Parents, particularly moms, experience “more pressure than ever” to hold everything down, Powers continues. “We’re not only comparing ourselves to our own parents and neighbors, but everyone in the world on social media.”
Add that to the fact that many a mother feels like she is “solely responsible for the childcare,” explains Dr. Sheryl Ziegler, a psychotherapist in Denver, Colorado, and the author of Mommy Burnout: How to Reclaim Your Life and Raise Healthier Children in the Process. (Men who refer to watching their children by themselves as “babysitting,” we’re looking at you.)
Just because a mother feels like she is solely responsible doesn’t mean she actually is solely responsible, but moms know how much work goes into making lunch or taking a trip to the library, and some don’t want to ask others to take that work on. And those who work from home can find it harder to distinguish the boundaries between career responsibilities and home responsibilities. An overwhelmed mom can start to feel trapped — yet still think she has to power through on her own.
“At first you feel almost like you're a burden,” Nathman says. “It's ingrained in our culture, and then it's ingrained in us as women, as mothers, that we're the caretakers, we're the nurturers.”
“In subtle ways we [as a society] model that you should feel guilty if you ask for help,” says Ziegler. “We model that you should be able to do everything on your own.”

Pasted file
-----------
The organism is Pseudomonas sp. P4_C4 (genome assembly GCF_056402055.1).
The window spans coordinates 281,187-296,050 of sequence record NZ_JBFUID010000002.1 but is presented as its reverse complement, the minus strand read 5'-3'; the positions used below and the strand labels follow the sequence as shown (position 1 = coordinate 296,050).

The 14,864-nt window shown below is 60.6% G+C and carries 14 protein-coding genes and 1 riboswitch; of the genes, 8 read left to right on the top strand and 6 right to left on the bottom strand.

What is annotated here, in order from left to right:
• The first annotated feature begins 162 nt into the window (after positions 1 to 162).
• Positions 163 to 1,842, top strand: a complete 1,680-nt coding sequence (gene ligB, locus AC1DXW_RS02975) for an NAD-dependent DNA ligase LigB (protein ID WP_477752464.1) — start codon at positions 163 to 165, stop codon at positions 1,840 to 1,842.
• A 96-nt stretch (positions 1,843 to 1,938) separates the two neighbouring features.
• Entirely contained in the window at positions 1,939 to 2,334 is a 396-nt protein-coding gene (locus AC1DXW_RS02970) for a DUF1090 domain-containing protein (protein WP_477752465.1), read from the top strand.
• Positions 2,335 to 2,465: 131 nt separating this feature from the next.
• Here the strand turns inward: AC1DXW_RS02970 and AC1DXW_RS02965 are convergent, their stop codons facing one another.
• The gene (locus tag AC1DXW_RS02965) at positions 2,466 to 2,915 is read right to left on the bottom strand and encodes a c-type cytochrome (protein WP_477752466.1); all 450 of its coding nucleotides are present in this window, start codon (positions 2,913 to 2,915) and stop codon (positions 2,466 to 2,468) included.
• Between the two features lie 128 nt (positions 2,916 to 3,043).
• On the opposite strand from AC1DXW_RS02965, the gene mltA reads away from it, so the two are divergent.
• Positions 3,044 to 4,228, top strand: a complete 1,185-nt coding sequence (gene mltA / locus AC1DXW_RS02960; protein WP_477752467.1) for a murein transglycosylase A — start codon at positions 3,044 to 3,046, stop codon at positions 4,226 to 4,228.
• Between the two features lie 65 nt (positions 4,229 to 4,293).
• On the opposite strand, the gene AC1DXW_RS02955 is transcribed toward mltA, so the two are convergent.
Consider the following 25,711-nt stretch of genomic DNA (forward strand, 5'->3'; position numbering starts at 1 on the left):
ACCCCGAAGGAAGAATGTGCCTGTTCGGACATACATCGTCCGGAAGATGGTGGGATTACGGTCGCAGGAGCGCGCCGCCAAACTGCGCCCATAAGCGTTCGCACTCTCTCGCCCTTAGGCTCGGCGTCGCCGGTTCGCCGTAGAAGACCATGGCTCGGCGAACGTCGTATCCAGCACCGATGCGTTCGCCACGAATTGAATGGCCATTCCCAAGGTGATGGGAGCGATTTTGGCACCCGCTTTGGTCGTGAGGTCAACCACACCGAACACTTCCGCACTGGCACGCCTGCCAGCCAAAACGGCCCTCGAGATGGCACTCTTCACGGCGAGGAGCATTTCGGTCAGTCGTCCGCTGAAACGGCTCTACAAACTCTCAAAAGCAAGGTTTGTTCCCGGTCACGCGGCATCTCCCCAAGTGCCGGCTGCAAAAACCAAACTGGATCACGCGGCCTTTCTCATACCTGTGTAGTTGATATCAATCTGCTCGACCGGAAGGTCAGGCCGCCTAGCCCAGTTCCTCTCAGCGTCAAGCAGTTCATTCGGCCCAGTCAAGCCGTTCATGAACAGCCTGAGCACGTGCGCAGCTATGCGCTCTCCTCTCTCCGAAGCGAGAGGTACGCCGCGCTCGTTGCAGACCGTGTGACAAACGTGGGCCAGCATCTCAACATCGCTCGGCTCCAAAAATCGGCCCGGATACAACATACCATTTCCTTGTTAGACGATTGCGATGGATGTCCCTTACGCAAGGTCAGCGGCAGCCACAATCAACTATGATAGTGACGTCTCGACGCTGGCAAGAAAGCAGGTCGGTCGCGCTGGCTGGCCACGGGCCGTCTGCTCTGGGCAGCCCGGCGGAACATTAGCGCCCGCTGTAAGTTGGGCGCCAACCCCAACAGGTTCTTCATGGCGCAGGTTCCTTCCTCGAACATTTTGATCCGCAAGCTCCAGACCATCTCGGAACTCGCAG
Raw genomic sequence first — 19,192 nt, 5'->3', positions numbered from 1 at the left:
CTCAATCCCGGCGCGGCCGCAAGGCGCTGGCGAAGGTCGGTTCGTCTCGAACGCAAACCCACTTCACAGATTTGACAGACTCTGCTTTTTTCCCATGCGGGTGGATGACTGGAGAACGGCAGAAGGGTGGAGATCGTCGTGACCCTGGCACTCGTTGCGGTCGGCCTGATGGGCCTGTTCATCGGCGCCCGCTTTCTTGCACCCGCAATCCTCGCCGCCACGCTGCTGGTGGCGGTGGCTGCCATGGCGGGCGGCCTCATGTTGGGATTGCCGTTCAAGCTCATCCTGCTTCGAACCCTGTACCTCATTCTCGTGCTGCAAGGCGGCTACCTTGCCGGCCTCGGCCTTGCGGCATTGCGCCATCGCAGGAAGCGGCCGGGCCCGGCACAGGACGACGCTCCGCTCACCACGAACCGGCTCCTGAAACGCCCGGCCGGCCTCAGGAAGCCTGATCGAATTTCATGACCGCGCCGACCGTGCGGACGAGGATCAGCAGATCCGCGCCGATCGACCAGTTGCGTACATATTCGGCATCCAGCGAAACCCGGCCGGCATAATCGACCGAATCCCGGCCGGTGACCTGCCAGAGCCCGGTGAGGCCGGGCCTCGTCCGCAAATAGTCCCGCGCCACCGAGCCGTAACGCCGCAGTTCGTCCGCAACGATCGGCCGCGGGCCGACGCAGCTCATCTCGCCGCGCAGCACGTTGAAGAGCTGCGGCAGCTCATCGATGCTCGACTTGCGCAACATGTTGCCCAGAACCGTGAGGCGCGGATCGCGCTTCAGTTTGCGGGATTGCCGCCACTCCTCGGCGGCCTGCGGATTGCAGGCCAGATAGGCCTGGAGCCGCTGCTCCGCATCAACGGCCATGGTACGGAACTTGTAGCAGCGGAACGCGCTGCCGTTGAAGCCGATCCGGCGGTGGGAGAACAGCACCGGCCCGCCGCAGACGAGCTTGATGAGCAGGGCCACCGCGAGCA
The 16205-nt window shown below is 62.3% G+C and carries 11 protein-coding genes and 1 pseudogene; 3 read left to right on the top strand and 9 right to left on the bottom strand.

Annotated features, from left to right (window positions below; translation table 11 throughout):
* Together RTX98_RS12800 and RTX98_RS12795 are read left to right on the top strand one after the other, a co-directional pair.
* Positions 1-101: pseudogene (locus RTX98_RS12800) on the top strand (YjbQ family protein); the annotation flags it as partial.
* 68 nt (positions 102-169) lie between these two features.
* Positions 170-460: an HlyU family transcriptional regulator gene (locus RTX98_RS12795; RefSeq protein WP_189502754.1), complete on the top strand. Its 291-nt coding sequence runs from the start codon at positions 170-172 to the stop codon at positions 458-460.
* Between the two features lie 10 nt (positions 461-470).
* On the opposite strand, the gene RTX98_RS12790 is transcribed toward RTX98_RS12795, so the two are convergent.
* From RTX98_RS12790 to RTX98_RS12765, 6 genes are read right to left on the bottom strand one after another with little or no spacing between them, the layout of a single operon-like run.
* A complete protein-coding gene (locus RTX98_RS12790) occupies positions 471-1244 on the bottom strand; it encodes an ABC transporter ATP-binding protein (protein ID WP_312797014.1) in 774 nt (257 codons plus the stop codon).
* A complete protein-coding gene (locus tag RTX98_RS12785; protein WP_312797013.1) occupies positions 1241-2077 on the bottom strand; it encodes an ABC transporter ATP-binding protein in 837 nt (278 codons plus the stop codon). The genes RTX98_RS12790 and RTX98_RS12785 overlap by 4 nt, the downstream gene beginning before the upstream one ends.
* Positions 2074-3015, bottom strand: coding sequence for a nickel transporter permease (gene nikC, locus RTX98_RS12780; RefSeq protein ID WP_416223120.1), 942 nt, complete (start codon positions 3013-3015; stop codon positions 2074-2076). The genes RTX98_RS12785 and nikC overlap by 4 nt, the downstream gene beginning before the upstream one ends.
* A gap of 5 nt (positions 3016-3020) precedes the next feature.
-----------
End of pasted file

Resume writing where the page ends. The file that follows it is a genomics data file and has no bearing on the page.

This struggle is compounded by structural problems: the scarcity of affordable childcare, as well as the patchy coverage of familial and social support networks. Ziegler references what she calls a “loneliness epidemic” and the fact that many parents are raising their kids without their families around for support. “Asking for help is almost more important than ever,” says Ziegler.
Overwhelming circumstances and a lack of support can cause moms to feel burnt out. This is a serious problem on its own, but often a precursor to mental health issues like depression and anxiety as well.
“Burnout is the physical and emotional exhaustion that results from whatever your occupation is — in this case could be parenting — which leaves you feeling cynical … physically tired, emotionally tired,” says Ziegler.
‘We've cultivated a community here’
To cope with overwhelm and burnout, social connections are absolutely crucial, says Ziegler. A play group, a cooperative childcare group, or a carpool help take the pressure off parents from doing everything solo. They also provide a community that can be there when a mom needs to ask for extra help. (Ideally they should be created before overwhelm or burnout happens.)
Nathman recognizes she is fortunate that she could turn to her husband for empathy and understanding when she got sick. His just being there as a witness to her pain helped a lot, she says. However, he is a pharmacist who sometimes has to work 12-hour shifts. And his work took on an extra importance for the family’s income during that time.